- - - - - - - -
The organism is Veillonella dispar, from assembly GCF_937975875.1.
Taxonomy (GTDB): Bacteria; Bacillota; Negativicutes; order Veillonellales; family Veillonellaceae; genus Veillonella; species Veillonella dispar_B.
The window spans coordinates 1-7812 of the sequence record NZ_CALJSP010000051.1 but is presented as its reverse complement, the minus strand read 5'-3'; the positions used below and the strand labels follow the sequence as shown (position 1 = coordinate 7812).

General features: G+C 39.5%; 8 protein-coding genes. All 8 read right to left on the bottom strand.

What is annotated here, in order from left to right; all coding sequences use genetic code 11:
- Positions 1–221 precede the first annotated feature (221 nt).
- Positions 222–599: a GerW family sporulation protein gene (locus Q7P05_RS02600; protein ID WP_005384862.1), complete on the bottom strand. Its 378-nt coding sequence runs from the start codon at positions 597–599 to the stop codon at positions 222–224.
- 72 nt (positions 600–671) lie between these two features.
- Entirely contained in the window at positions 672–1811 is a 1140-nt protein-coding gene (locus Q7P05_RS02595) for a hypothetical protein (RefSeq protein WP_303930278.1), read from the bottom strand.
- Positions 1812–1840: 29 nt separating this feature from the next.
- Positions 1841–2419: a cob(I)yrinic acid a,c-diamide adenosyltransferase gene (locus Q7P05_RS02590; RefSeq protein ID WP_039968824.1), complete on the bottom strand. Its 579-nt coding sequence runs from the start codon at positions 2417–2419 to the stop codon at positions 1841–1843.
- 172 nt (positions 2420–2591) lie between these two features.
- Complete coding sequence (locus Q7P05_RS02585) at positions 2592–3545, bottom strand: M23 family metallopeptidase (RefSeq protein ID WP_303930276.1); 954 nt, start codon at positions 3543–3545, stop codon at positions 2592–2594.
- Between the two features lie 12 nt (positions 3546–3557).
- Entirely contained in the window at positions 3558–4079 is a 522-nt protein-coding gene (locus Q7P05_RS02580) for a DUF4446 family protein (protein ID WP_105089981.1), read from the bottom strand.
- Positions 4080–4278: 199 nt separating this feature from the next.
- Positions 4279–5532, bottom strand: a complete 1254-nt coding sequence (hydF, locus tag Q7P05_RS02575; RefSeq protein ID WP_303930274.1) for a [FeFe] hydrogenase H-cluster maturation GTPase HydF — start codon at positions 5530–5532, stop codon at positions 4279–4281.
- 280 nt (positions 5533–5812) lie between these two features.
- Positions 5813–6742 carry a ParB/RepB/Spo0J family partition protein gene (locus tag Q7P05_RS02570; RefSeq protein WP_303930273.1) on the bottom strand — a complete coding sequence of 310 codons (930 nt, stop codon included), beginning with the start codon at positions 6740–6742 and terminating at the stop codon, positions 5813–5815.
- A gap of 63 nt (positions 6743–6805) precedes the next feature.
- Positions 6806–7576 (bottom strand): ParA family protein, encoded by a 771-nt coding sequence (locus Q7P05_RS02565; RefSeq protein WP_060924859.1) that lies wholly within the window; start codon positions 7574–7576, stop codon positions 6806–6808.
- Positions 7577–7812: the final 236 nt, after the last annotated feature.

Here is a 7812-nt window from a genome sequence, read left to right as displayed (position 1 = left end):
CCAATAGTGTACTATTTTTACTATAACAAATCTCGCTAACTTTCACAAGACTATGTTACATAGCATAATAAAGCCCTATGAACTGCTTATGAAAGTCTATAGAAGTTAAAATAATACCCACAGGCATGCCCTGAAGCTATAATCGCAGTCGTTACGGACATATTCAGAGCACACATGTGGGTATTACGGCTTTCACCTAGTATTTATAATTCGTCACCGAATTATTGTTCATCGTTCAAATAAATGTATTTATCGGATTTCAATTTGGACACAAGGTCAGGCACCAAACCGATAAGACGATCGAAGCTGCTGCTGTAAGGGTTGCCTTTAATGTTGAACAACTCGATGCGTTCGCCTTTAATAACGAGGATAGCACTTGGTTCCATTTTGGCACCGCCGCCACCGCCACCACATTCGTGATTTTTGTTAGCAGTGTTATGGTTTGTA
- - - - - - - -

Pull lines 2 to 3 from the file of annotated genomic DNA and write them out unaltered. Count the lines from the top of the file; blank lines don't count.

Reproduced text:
Taxonomy (GTDB): Bacteria; Bacillota; Negativicutes; order Veillonellales; family Veillonellaceae; genus Veillonella; species Veillonella dispar_B.
The window spans coordinates 1-7812 of the sequence record NZ_CALJSP010000051.1 but is presented as its reverse complement, the minus strand read 5'-3'; the positions used below and the strand labels follow the sequence as shown (position 1 = coordinate 7812).